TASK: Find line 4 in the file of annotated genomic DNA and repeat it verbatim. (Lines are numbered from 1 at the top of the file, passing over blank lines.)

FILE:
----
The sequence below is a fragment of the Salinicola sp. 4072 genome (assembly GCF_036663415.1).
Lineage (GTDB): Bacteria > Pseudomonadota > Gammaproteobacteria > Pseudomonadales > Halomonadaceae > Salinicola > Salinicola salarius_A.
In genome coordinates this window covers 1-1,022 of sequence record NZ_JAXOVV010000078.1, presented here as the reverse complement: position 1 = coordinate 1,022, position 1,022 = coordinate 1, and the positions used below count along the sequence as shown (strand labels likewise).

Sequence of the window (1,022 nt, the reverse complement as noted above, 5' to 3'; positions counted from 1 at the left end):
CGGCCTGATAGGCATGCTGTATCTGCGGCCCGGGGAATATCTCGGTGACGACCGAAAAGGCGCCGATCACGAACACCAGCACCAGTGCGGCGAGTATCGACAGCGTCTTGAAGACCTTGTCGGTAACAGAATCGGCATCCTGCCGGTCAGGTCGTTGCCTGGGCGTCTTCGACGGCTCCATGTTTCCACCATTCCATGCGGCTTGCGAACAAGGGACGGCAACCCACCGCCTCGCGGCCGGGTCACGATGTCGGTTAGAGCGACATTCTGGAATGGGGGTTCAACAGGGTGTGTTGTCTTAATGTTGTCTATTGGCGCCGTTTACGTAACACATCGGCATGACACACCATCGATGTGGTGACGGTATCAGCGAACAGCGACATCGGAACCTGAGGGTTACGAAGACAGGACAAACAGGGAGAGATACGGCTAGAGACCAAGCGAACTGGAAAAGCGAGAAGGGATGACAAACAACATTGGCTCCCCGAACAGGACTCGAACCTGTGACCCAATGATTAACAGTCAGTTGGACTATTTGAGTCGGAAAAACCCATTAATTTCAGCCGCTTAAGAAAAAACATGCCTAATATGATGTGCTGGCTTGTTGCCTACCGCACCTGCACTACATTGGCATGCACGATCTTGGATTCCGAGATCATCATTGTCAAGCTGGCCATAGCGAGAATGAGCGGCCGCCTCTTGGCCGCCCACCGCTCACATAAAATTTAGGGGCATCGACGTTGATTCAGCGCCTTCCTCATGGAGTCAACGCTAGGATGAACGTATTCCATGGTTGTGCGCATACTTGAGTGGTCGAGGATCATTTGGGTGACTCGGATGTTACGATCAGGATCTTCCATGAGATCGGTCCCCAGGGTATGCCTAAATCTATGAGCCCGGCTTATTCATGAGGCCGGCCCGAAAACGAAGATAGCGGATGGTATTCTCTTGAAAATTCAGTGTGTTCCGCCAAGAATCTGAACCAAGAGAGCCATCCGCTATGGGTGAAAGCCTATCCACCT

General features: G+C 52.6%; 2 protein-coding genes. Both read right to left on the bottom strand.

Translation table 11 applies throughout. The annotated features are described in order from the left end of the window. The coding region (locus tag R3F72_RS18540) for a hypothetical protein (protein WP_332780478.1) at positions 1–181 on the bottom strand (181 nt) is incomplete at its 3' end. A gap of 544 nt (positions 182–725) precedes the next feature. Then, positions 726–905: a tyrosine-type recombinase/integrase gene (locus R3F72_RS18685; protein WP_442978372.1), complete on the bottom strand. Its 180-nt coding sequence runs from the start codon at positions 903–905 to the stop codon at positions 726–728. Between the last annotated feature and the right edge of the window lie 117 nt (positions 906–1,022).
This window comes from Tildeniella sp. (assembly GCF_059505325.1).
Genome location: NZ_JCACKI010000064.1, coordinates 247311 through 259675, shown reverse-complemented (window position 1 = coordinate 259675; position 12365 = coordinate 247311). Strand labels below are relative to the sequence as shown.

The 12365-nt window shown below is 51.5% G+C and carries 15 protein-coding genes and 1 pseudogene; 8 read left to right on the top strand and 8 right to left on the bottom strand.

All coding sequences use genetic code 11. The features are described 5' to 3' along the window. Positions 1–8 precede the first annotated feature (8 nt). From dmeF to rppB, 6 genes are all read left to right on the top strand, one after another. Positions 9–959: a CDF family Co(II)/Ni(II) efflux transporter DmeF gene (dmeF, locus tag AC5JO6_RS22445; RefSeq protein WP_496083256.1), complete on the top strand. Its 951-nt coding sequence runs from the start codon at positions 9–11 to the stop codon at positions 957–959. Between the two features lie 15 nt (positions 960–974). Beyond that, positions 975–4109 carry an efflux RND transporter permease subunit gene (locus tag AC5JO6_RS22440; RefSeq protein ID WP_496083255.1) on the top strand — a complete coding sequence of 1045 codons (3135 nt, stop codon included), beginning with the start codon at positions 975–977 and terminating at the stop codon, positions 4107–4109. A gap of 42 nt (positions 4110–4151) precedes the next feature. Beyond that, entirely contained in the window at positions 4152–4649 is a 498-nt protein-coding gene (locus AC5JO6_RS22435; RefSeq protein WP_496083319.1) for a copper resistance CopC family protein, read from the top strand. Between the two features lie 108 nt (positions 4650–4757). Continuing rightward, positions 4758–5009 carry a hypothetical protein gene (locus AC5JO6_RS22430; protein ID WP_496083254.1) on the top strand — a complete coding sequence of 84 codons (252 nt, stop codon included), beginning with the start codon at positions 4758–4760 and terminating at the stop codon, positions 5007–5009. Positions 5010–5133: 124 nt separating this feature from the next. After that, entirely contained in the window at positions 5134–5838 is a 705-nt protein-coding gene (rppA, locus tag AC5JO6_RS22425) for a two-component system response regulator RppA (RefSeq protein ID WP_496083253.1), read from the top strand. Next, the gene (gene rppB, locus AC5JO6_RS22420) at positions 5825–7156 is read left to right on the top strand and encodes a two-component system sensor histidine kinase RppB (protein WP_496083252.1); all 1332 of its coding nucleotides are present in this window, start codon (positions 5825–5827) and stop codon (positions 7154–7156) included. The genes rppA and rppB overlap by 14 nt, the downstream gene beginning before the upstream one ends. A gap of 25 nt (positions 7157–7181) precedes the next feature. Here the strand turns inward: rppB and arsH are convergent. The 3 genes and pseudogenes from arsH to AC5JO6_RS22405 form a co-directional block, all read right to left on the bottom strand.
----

Sequence of the window (1,022 nt, the reverse complement as noted above, 5' to 3'; positions counted from 1 at the left end):